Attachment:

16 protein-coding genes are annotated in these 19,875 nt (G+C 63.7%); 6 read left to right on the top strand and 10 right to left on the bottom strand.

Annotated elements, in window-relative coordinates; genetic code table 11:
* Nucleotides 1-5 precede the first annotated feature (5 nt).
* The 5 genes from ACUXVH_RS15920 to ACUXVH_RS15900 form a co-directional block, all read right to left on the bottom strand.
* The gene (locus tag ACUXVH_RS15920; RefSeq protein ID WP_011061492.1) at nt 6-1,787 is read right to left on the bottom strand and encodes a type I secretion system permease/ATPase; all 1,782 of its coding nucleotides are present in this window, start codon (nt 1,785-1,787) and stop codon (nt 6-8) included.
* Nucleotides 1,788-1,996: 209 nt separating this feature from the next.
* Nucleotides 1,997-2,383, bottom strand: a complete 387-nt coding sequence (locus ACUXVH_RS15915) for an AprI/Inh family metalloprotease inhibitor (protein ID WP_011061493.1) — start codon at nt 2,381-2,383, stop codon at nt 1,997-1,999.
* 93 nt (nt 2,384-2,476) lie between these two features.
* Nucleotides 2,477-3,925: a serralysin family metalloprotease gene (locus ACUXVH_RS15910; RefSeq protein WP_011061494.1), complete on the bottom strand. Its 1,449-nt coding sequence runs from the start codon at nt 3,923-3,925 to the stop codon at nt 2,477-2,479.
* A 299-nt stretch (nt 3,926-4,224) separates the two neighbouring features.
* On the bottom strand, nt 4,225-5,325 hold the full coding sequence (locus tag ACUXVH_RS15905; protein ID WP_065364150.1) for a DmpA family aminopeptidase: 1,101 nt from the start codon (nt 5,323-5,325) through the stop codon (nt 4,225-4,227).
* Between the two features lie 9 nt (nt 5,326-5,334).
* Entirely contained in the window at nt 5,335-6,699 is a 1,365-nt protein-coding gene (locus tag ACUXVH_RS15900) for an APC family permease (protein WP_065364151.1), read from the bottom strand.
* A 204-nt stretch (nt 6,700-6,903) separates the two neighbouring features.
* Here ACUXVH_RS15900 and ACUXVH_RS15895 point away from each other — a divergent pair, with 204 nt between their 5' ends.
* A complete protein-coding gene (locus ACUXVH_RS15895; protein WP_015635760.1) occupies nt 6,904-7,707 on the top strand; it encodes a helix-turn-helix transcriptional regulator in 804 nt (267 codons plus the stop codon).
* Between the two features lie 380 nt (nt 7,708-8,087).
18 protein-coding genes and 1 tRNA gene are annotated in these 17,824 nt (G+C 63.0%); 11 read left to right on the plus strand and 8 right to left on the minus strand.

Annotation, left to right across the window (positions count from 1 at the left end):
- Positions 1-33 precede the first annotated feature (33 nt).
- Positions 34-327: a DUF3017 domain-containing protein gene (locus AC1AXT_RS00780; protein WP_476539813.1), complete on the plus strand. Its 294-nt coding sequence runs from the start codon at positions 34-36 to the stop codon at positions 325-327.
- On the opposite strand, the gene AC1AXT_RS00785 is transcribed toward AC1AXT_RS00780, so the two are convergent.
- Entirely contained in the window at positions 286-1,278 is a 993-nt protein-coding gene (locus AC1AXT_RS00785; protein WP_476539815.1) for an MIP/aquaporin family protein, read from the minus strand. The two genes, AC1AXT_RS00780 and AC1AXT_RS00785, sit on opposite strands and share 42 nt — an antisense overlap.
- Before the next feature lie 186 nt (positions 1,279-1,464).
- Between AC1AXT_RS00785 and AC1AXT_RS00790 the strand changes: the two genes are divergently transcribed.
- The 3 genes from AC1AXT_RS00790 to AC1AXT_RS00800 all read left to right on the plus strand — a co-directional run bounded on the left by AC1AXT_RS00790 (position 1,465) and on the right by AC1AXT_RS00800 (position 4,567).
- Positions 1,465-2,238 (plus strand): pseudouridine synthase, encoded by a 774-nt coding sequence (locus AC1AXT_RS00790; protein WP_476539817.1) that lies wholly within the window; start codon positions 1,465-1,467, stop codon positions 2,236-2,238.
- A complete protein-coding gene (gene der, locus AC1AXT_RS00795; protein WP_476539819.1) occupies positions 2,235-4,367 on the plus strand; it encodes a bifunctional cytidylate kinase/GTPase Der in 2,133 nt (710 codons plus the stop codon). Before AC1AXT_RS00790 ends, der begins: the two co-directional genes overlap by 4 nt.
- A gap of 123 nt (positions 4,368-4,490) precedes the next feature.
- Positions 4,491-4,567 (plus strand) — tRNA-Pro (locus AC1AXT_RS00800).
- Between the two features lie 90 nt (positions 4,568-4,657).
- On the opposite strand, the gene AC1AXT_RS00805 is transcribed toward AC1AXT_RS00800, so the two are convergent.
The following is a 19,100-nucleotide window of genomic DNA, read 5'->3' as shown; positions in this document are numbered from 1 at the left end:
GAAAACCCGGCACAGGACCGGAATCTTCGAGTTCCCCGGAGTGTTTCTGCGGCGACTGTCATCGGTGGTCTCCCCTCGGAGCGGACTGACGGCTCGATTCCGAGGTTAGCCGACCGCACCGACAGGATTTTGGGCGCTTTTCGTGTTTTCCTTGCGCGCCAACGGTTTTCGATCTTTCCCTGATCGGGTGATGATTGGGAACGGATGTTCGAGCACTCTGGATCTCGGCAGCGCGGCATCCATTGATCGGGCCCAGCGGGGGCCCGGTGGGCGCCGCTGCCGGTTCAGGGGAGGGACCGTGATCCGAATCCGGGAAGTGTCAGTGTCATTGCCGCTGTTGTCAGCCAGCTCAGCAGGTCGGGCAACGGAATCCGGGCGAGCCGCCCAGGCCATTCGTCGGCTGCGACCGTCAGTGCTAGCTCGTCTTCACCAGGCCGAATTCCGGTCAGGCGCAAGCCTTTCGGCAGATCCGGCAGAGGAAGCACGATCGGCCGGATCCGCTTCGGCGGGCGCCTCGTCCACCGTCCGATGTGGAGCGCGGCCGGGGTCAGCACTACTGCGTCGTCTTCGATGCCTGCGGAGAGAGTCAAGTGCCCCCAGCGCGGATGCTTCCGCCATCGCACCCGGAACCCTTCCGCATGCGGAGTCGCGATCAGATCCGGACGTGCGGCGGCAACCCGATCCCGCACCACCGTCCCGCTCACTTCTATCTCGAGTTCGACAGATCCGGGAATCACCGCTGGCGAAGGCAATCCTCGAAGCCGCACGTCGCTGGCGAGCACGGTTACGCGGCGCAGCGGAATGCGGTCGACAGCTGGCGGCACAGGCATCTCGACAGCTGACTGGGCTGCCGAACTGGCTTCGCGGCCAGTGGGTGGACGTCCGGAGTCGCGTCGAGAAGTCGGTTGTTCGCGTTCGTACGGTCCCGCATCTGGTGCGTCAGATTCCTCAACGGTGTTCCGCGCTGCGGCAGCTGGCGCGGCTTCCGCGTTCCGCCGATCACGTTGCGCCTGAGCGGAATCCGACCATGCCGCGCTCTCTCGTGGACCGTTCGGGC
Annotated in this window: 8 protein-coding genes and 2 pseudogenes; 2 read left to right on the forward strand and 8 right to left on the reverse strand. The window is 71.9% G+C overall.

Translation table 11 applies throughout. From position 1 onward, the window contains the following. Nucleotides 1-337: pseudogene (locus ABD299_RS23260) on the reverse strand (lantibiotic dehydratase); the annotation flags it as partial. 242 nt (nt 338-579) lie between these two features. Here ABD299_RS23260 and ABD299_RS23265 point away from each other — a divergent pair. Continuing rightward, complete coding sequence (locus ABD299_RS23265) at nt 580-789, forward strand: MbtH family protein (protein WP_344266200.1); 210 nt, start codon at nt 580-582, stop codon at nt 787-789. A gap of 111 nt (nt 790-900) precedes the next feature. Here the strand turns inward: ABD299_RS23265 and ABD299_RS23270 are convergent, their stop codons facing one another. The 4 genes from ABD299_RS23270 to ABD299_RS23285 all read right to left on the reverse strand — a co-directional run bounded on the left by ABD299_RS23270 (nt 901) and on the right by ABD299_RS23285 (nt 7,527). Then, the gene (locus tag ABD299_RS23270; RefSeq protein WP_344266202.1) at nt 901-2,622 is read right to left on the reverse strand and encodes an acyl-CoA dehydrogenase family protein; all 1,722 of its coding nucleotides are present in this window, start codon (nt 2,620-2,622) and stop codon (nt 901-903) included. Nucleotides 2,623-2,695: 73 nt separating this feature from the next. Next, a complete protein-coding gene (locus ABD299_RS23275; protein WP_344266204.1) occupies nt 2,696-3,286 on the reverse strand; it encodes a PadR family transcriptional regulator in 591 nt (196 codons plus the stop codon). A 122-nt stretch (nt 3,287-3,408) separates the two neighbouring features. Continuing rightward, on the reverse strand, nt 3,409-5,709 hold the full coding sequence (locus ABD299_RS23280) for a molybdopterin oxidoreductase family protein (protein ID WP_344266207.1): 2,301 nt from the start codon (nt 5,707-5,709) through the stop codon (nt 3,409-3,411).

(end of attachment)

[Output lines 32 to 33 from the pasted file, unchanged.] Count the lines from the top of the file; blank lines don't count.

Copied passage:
- On the opposite strand, the gene AC1AXT_RS00805 is transcribed toward AC1AXT_RS00800, so the two are convergent.
The following is a 19,100-nucleotide window of genomic DNA, read 5'->3' as shown; positions in this document are numbered from 1 at the left end: